The data we’ll be dealing with will only be bound one-way. This means that our component and page views can get the data in store, but in order to mutate that data, they will need to call an action in the store.

A model drawn to show how data flows one way in our app - in the center is our Vuex store, which sends data our view, the pages and components - the view calls actions to mutate the model, which in turn update the Vuex store
One way data flow in our application (Large preview)

As you can see, the data only moves one way. When our application starts, we’ll instantiate our models with some default data, then we will hydrate the state in a middleware function expression built into Nuxt’s implementation of Vuex called nuxtServerInit(). After the application is running, we will periodically rehydrate the store by dispatching actions in our pages and components.

Here’s the basic structure we’ll need to activate a store in store/index.js:

// instantiated defaults on state
export const state = () => { property: null
} // we don’t edit the properties directly, we call a mutation method
export const mutations = { mutateTheProperty (state, newProperty) { // we can perform logical state changes to the property here = newProperty }
} // we can dispatch actions to edit a property and return its new state
export const actions = { updateProperty: ({ commit, state }, newProperty) => { commit('mutateTheProperty', newProperty) return // will equal newProperty and trigger subscribers to re-evaluate }

Once you feel comfortable, you can set up more shallow modular stores, which Nuxt implements based on your file structure in store/. We’ll use only the index module.

$ touch store/index.js
export const state = () => ({ isConnected: false, message: null, nowPlaying: {}, recentlyPlayed: {}, trackProgress: 0, isPlaying: false


We’re going to need a few models to instantiate the state when our app starts. Note that this must be a function that returns an Object.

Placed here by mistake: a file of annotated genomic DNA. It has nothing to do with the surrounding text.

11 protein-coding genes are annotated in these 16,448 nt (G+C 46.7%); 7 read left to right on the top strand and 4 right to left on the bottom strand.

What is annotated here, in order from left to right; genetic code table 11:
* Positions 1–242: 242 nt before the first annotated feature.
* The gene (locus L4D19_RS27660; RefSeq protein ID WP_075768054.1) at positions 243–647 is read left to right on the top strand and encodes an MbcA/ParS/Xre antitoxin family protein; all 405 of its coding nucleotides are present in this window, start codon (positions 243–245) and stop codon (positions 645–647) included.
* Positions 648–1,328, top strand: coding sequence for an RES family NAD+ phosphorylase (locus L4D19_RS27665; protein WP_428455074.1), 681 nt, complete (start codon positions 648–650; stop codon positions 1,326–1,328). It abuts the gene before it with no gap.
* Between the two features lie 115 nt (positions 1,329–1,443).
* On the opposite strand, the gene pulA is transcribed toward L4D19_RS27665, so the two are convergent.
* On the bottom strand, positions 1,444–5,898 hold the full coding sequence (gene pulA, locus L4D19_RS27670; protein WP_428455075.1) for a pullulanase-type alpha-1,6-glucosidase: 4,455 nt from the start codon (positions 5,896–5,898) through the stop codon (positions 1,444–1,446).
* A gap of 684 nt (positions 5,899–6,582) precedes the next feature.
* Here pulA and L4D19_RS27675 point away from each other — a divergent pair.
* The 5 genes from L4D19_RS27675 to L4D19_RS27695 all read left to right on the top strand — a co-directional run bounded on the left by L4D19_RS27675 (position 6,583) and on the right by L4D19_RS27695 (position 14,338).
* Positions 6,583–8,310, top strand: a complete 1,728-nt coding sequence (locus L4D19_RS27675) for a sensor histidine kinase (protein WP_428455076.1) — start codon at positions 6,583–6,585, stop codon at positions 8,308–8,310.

• isConnected: tells us if we’re already connected via Spotify.
  • message: tells us if there’s an error during authentication (we set these up in the API on our callback endpoint).
  • nowPlaying: the song (track) Object that is currently or recently playing.
  • recentlyPlayed: the track most recently played.
  • trackProgress: the amount of the track that has already played (a percentage).
  • isPlaying: if the nowPlaying track is currently being played.

To update these, we’ll need to add mutations for each model. You can mutate more than one model in a mutation function, but to keep things digestible, we’re going to write a flat mutations object.

export const mutations = { connectionChange(state, isConnected) { state.isConnected = isConnected }, messageChange(state, message) { state.message = message }, nowPlayingChange(state, nowPlaying) { state.nowPlaying = nowPlaying }, isPlayingChange(state, isPlaying) { state.isPlaying = isPlaying }, progressChange(state, { progress, duration }) { state.trackProgress = (progress / duration) * 100 }, recentlyPlayedChange(state, recentlyPlayed) { state.recentlyPlayed = recentlyPlayed }


We’re not doing much in the way of data massaging for this app, but for progress we’ll need to calculate the percentage ourselves. We’ll return an exact number from 0-100.

export const actions = { async nuxtServerInit({ commit }) { try { const redisUrl = `${clientUrl}/api/spotify/data/` const { data: { is_connected } } = await axios.get(`${redisUrl}is_connected`) commit('connectionChange', is_connected) if (Boolean(is_connected)) { const { data: { item, is_playing } } = await axios.get(`${clientUrl}/api/spotify/now-playing`) commit('nowPlayingChange', item) commit('isPlayingChange', is_playing) } } catch (err) { console.error(err) } }, updateProgress: ({ commit, state }, props) => { commit('progressChange', props) return state.trackProgress }, updateTrack: ({ commit, state }, nowPlaying) => { commit('nowPlayingChange', nowPlaying) return state.nowPlaying }, updateStatus: ({ commit, state }, isPlaying) => { commit('isPlayingChange', isPlaying) return state.isPlaying }, updateConnection: ({ commit, state }, isConnected) => { commit('connectionChange', isConnected) return state.isConnected }